AT: I'm a little of both. Patrice is such a relatable character, because every kid has those moments where they don't fit in and feel like such an outcast. That relates to me because, right now, I'm not with my friends at home and I feel like I am way out of the loop. And Kim is like me in that she wants to be independent and able to take care of herself, but she's really still a kid. When something crazy happens, it comes back to "Mommy mommy, help me!" I feel like that; if I get on the wrong subway -- and I did that the other day -- I can't help myself and I have to call my mom.
TM: Did you know Birdie before you were cast?
AT: Lots of people in the cast have been in a production of the show, but I hadn't, I'd never even seen it! But I knew lots of the songs. So I decided to go watch the movie, but then I learned that the movie is different than the show and they're not going for what the movie is. They're taking an original view of the 1950's with this revival. And I can't wait for people to see it; we spent the whole first week of rehearsals just doing "I've Got A Lot of Livin' to Do" -- and it looks great!
TM: Were you nervous about working with the big stars in the Birdie cast?
AT: At first I was really nervous. I've never worked with or even met celebrities. But John Stamos and Gina Gershon [who play Albert and Rosie] are so down to earth. They're really humble and friendly and talented. I'm just so happy that the entire cast feels like a family. And Dee Hoty, who plays my mom, is fabulous and just the sweetest! She treats me like she's my mama!
TM: Do you feel about anyone the way Kim feels about Conrad?
AT: It's not like Kim feels about Conrad, but I love Zac Efron. I love all his work. That's as close as I get.
THEATERMANIA: What draws you to performing?
CRISTIN MILIOTI: I realized recently that I am in this because it's challenging and because I like to tell stories, and not because I like being a performance monkey. Not to get on a high horse or anything, but acting is a craft and I love learning from each experience.
TM: Which role that you've done so far has been the most educational for you?
CM: There really isn't one. Stunning was about hitting the ground running, a two-hour-plus marathon and the biggest role I've had. I was happy with the response to it; I think it reached a lot of people, and I heard really cool stories about people coming and taking things from it into their lives. As for Coram Boy, I loved it -- but people had very strong reactions to it. Some people hated it.
TM: Did you know the history behind The Retributionists before taking the role or did you learn it through research?
CM: I had never heard the story, so I got up to speed with research. We had a short rehearsal process - just two days of table work, and then we were all up on our feet. The play is fictionalized a little bit; it's about this young man with these two women living with him - they were all lovers in their late teens and early 20's who became guerilla fighters with the plot to kill a German for every Jew. There's this great book, The Avengers by Rick Cohen, that was so helpful. And Daniel (Goldfarb, the playwright) brought in stories about the Holocaust.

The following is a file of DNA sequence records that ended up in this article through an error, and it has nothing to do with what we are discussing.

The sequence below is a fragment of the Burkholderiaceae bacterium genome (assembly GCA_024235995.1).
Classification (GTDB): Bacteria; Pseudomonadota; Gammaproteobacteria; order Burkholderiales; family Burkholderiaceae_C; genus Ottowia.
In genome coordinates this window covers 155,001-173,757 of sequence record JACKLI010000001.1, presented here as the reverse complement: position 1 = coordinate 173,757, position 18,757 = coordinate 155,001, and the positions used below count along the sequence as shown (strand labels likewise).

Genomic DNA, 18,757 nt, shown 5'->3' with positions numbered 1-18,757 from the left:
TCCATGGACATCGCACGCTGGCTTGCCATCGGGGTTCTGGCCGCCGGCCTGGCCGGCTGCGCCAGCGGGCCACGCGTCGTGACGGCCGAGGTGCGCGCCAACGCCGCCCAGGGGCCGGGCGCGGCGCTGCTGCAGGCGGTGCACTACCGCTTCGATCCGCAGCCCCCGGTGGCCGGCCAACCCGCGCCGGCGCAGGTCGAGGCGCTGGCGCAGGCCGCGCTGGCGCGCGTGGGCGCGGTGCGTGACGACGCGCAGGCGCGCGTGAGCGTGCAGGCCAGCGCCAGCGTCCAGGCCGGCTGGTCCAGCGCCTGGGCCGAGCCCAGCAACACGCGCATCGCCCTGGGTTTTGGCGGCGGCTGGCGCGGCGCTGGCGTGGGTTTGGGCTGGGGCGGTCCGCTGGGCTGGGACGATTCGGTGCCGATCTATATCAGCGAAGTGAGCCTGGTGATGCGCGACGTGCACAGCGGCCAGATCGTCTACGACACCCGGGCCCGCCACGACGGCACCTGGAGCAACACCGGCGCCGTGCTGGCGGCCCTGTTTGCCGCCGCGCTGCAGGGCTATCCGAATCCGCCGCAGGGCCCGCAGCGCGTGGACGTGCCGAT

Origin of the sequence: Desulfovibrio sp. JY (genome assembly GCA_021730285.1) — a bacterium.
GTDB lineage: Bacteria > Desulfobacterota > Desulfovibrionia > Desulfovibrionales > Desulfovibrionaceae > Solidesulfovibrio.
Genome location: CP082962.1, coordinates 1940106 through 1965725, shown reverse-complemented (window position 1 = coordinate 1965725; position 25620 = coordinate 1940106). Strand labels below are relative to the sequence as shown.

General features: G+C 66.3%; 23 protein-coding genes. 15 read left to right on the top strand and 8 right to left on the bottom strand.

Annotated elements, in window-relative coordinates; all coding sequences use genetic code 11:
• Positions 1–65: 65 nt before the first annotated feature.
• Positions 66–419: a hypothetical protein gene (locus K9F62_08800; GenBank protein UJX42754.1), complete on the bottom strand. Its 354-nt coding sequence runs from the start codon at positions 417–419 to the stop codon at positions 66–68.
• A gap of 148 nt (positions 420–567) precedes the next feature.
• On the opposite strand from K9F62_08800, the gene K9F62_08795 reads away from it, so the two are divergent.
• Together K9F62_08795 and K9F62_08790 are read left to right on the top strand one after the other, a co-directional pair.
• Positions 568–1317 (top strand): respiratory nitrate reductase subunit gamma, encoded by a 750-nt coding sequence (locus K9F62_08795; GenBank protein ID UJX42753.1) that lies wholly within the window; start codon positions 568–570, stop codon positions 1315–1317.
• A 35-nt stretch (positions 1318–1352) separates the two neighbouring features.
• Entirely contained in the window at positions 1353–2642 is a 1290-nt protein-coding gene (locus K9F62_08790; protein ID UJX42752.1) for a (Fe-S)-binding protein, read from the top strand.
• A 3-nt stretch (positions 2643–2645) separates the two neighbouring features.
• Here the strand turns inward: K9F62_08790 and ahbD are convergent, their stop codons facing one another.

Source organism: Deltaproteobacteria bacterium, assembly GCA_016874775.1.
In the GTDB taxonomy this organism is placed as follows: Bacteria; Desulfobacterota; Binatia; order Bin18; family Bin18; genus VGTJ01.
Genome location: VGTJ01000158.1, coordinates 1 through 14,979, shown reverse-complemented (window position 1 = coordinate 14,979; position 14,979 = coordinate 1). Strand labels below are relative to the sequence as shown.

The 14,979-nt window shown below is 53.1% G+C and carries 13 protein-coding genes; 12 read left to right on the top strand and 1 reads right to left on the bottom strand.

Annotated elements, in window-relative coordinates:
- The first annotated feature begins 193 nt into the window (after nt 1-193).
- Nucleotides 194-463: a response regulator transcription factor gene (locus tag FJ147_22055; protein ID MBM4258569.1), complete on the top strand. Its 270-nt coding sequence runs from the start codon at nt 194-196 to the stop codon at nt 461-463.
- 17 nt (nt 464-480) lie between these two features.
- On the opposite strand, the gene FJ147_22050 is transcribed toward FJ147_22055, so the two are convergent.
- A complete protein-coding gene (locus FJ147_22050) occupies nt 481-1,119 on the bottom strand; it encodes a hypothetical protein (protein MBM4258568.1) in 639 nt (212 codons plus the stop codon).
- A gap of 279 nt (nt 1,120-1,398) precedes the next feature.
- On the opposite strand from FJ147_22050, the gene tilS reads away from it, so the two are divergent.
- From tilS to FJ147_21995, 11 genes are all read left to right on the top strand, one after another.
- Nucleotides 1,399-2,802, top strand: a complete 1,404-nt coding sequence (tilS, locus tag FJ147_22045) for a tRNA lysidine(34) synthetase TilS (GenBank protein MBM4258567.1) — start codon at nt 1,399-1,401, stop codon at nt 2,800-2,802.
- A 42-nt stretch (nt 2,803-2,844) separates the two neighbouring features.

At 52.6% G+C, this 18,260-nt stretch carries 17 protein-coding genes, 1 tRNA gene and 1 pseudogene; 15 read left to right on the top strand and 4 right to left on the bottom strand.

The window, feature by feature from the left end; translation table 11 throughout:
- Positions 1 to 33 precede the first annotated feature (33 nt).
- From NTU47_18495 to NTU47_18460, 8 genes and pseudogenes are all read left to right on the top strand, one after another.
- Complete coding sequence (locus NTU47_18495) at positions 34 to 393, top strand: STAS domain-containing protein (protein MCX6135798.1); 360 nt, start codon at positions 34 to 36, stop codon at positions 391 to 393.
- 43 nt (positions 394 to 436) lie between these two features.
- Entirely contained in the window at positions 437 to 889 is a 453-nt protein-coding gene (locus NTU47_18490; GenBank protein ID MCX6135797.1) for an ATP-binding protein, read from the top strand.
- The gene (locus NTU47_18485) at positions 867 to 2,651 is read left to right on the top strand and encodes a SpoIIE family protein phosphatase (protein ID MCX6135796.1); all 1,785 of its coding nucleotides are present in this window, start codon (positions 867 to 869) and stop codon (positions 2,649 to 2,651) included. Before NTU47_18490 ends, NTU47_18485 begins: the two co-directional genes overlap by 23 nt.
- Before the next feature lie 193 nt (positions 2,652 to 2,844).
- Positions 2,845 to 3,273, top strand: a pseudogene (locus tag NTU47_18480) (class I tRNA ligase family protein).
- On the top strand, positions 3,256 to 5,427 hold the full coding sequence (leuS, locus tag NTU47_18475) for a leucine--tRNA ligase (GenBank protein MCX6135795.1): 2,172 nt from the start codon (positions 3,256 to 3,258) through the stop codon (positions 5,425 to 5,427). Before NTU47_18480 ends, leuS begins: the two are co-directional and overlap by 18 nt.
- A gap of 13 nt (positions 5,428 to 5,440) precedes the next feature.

TM: What's the most challenging thing about the role?
CM: Leaving it at the door and not taking it home with me. It's such a sad story and it demands getting in the mind of someone who wouldn't think twice about killing. That's such a flip in the human psyche. I can't even begin to comprehend what these people in the story went through, though I know anger and rage do amazing, mostly horrible things to people. Everything has been taken and continues to be taken away from these people. Possibly it's their youth that allows them to feel their rage in a way that they are not going to take it anymore. For them to survive, there is no choice.
TM: We haven't talked about your actual Broadway debut, which was in The Lieutenant of Inishmore. Tell me about that experience?
CM: It was the most terrifying thing. I was the understudy and I didn't get a put-in rehearsal - which means I'd never done it with the cast, or with the blood and the lights and the costume -- and I had an hour's notice before I had to go on the first time. The character, Mariead, comes out, shoots a gun, and jumps on this rock pile. I remember jumping out and freezing for a split second thinking "Oh my God, I'm on Broadway!" It was not only my New York stage debut but my first professional job and I was in front of a full house of paying patrons with this award-winning cast on stage and my parents in the audience, who made it from South Jersey in 45 minutes. That was there years ago, and since then I've met so many people who saw me go on that night -- which was the one and only time I did!